1. The love which St. Paul felt towards his convert, the yearning desire with which he longed for his good. He overlooked all distinc tions of rank; all that was swallowed up by a deeper bond of sympathy, namely, that St. Paul had been the means of bringing him out of darkness, and of teaching him the gospel of Christ Jesus. I believe there is no union more lasting and true than the spiritual union which exists between those who have done and those who have received good. It is what every clergyman longs for, that he may know that his ministrations have been a blessing to those among whom he ministers. No encouragement, no praise, will compare for a moment with the joy of feeling that he has souls for his hire. No grief is so heavy as the fear of an unblessed ministry, of souls not drawn towards himself, because not drawn by him to Christ Jesus.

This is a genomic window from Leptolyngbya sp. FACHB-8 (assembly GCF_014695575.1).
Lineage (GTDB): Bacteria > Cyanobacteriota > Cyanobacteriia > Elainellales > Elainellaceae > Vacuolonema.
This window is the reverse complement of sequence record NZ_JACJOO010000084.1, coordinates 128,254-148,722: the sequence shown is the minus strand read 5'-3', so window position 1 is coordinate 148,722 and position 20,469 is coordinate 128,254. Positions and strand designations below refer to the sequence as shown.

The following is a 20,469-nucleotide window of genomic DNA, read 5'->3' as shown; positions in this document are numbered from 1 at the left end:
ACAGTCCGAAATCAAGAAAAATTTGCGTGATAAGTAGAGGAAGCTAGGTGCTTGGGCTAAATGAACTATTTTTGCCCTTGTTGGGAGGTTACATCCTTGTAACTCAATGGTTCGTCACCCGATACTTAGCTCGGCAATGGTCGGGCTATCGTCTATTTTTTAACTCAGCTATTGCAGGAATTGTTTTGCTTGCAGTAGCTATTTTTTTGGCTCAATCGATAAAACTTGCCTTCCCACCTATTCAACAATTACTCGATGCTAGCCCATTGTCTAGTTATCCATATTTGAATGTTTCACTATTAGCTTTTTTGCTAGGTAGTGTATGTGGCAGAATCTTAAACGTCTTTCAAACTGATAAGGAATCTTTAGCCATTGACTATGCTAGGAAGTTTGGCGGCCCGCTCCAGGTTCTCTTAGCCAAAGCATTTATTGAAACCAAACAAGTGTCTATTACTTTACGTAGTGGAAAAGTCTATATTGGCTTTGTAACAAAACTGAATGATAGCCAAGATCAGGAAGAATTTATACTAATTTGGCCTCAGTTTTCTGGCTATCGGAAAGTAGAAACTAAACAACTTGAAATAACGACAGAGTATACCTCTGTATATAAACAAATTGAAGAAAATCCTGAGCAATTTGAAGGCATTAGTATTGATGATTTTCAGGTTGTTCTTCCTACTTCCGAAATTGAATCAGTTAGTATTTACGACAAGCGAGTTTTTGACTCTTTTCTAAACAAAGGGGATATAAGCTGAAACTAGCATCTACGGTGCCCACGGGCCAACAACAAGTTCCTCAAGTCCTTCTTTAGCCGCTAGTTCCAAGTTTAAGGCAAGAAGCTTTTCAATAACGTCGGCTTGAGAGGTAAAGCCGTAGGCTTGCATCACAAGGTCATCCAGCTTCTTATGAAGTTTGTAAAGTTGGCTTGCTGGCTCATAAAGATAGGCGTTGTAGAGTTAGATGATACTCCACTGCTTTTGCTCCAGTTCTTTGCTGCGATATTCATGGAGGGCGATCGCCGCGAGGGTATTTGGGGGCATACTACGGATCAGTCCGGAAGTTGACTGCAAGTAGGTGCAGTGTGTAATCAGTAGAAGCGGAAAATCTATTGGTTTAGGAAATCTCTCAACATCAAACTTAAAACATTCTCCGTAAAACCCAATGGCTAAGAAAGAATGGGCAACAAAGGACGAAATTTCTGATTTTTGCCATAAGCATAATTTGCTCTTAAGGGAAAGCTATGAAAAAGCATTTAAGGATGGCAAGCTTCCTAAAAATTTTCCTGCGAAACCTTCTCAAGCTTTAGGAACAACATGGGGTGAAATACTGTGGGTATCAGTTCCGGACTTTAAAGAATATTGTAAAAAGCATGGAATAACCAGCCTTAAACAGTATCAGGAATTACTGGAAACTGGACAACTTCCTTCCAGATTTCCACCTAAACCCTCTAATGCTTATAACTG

2. St. Paul quite foresaw that it might be hard for Philemon to receive back his slave in a forgiving spirit, and to look on him as a brother through faith in Christ, and as an equal in the sight of God. And is not that same difficulty of daily occurrence among us? People always like to keep up the notion of their own superiority over others that they are above, and others below them. And we stand on our rights, and we resent an injury, and we remember a wrong that has been done us, and we should be as likely as Philemon was to speak in disparagement of the change which is said to be wrought in any one who once has done us harm. And here comes up the evidence of a truly Christian spirit. To forgive those who have injured us; to care not for our own, but for another's wealth; to do to others as we would be done by; to think no evil, to bear no malice, to rejoice in any one's conversion to Christ; here are the signs of a heart renewed and sanctified by the grace of the Holy Ghost.